Britain's most successful Olympian Chris Hoy is to retire from track cycling.

The 37-year old has decided against continuing after next year's Commonwealth Games at the Sir Chris Hoy Velodrome in his native Scotland, during his career he won six Olympic golds and one silver.

He also won more than 50 medals of various hues at world level, including 11 world championship golds with a combination of power, endurance, fearless aggression and iron will.

The Scot won his first Olympic gold in the 1km time trial in Athens, a monumental effort after the world record had been beaten three times before he made it four on the final ride.

It was at Beijing where Hoy caught the attention by locking out his opponents.

Britain won seven of the 10 available golds, with Hoy taking three of them in the team and individual sprints and the keirin - the first Briton to win three in a single games for 100 years - having had to redesign his training after his favoured 1km time trial had been dropped from the programme.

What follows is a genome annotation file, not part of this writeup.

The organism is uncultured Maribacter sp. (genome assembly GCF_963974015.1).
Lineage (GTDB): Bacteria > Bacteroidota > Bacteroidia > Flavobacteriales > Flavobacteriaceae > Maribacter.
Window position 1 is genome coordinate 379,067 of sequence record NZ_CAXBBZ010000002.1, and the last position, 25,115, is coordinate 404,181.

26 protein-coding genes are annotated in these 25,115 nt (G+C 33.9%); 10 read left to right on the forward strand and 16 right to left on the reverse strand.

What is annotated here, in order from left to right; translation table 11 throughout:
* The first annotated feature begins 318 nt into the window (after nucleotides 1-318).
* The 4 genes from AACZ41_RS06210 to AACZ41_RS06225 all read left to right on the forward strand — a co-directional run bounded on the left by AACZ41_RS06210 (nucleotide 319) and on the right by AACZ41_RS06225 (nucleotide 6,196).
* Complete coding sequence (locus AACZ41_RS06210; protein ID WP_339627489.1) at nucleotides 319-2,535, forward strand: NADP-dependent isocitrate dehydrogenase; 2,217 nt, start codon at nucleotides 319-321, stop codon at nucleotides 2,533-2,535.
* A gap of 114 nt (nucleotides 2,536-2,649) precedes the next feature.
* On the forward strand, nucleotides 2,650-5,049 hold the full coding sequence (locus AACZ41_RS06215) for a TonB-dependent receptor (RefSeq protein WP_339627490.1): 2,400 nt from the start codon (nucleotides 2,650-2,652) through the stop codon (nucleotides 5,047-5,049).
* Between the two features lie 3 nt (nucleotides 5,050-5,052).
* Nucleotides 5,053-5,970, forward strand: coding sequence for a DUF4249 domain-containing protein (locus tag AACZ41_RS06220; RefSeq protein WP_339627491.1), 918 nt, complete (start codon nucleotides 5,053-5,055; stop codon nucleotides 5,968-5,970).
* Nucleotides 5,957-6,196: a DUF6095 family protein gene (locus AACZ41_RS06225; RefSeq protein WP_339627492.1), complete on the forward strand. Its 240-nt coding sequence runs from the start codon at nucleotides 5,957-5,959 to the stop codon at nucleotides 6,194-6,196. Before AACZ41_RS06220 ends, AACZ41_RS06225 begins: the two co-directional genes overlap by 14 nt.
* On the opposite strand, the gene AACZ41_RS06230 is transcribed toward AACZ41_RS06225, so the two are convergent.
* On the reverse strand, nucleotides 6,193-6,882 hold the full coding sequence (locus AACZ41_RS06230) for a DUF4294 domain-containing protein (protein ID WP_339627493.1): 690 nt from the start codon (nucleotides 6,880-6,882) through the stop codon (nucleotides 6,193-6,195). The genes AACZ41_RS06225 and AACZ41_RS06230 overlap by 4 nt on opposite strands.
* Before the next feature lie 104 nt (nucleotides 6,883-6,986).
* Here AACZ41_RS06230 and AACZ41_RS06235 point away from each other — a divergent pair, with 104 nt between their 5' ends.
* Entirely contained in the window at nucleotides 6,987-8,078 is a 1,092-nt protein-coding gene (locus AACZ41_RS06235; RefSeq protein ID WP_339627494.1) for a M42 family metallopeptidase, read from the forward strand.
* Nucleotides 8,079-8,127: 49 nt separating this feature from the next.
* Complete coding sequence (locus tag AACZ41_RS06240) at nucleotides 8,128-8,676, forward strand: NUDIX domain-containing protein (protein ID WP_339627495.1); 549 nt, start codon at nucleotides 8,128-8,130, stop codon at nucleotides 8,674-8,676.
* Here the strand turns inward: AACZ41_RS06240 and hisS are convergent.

More changes to the format worked against him for 2012, where he eventually won two gold medals. In the lead-up to the games, a rule limiting countries to one rider per event set up a three-year battle between Hoy and Jason Kenny to see who would get the solo sprint slot.

When Kenny was selected over the reigning champion, Hoy was the first to congratulate his rival, said that it was the right decision, and was on hand to cheer Kenny home when the move was vindicated by the younger man's victory in London.

The two were reunited to win the team sprint but Hoy left his best until last with a keirin performance that will live forever with the 7,000 lucky enough to be inside the velodrome and millions more watching the 60kph action on TV.

Coming off the back straight Hoy looked certain to be overhauled by German Maximilian Levy, poised in the perfect position on his shoulder, but the Scot somehow summoned even more power from his superhuman thighs to hold his rival off in a roof-raising triumph.

Presented by Adam Justice